If you see a whole thing - it seems that it's always beautiful. Planets, lives... But up close a world's all dirt and rocks. And day to day, life's a hard job, you get tired, you lose the pattern. - Ursula K. LeGuin

Wednesday, October 12, 2011

Touch Typing

I was thinking about the post I wrote last month where I listed the five most important decisions of my adult life. While these are certainly the monumental decisions, it feels like there have been dozens of small ones and each of those have ended up making a large impact in my life.  One such decision was to learn how to "touch type."

I had the opportunity to learn when I was in middle school.  It was one of the electives we were offered. I remember at the time thinking there was no way I'd want to type.  It was so secretarial. Instead I took sewing.  I'm not sure how that was any better but I ended up making a toy daschund, which I gave to my sister.

Fast forward a few years and I landed my first job.  It was in retail and I was a cashier.  I was only on a register for a few months when they promoted me to the "back office."  Most of my responsibilities revolved around counting money, making change and answering the phone.  Still it was fun.  I liked my colleagues, was usually pretty busy, and felt important.  There were some internal politics and I ended up getting highly offended.  I quit in a fit of righteous indignation.  The next day I realized I didn't have a job or the money to pay the bills.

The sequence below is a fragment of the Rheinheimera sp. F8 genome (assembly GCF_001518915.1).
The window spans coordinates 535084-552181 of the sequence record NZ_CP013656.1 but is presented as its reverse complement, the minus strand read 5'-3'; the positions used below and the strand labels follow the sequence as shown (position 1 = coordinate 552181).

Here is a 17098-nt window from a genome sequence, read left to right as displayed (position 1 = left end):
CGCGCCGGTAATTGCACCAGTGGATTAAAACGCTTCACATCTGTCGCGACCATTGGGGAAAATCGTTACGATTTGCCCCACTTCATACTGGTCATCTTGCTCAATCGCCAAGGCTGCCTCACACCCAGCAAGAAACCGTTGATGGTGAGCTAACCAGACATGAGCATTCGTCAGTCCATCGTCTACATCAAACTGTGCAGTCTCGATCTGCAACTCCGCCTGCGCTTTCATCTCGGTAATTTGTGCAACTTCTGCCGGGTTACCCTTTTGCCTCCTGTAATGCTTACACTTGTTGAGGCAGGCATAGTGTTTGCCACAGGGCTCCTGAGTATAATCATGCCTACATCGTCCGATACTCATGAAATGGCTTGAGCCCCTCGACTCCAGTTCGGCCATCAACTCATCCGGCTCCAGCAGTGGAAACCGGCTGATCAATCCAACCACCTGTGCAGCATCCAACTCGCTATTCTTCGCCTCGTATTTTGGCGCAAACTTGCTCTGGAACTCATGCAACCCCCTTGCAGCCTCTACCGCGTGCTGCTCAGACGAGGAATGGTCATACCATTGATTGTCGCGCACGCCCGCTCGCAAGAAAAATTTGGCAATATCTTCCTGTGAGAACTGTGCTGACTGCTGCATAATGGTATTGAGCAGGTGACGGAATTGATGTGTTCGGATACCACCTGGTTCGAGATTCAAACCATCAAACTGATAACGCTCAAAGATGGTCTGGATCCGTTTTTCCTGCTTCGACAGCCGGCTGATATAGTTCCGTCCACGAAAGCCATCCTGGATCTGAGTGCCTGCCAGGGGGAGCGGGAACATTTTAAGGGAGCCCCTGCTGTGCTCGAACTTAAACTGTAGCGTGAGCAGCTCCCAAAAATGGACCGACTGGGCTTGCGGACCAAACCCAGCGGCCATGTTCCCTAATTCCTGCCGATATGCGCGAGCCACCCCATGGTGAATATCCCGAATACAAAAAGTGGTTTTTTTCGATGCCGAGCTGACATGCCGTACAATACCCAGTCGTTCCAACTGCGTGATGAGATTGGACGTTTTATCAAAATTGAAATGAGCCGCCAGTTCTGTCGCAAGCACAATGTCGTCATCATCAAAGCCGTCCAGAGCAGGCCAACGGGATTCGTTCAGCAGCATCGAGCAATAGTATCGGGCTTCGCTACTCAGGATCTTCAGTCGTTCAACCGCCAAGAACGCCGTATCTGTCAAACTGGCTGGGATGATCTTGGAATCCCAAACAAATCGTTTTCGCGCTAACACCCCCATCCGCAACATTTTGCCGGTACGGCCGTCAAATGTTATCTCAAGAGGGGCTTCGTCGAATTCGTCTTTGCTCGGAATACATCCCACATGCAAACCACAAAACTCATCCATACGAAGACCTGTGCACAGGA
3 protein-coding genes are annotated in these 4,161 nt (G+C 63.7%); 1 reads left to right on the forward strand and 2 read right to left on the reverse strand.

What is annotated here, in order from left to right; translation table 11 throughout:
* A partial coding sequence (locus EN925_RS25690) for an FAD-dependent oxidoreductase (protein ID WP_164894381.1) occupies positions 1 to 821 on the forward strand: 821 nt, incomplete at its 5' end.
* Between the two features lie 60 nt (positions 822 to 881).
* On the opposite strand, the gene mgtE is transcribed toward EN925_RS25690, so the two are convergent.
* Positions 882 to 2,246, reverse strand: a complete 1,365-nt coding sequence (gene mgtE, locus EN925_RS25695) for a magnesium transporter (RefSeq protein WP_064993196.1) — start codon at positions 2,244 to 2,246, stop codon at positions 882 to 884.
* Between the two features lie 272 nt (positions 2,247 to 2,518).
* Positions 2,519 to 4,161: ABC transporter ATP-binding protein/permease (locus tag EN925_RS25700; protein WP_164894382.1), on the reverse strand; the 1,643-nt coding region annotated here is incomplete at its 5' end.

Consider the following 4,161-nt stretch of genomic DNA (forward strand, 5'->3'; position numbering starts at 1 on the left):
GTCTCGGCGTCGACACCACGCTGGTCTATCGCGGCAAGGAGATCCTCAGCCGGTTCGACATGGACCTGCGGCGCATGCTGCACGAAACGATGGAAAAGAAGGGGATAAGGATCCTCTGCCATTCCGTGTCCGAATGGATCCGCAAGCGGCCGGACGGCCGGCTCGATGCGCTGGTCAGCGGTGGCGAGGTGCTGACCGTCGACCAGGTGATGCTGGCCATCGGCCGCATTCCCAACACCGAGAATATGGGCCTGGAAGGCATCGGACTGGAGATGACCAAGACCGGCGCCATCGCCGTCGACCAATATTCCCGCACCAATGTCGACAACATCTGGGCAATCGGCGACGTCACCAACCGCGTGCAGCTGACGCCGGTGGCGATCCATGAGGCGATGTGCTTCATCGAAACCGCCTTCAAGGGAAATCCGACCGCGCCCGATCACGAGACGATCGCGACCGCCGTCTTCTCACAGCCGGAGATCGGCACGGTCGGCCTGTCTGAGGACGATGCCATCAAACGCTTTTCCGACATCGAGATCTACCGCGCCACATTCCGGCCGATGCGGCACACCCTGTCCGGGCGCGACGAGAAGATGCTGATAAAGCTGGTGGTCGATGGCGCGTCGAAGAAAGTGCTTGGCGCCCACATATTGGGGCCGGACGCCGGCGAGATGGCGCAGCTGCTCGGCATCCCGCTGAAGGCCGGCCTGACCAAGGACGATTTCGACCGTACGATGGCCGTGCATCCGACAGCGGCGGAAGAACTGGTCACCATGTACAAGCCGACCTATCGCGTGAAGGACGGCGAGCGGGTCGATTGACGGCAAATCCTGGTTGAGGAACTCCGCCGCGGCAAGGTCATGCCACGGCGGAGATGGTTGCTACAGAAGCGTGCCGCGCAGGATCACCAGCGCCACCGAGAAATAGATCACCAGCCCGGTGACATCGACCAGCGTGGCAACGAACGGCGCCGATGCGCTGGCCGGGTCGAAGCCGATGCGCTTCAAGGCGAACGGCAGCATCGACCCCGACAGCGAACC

So I found another job.  It was also in retail and I was again in the back office.  This time I wasn't counting money but doing even more meaningless tasks.  The owners were horribly racist and I was miserable.  I decided I needed a real job, which to me meant an office job out of retail.  However all of those jobs required I pass a typing test first.

This was still in the days before personal computers so typing as something you did on a typewriter. I had an old manual one I used to henpeck out my papers for college but that wasn't going to cut it. So I enrolled in a class at the local YMCA.  I remember sitting in a dingy room with banks of big clunky electric typewriters.  The instructor would have us type some inane sentence (the quick brown fox jumps over the lazy dog) and you would hear everybody's keys clacking away.  I tried hard to get a rhythm for it in the 4 weeks of the class.

By the time it was over I wasn't fast or particularly proficient but I did have the keyboard memorized.  I applied for many jobs, went on several interviews, and did really poorly on all the typing tests.  I finally did well enough to land a job in a manufacturing department of a publishing firm. Ironically, that job eventually opened the door for two of my sisters to get positions and each of them met their husbands in the company.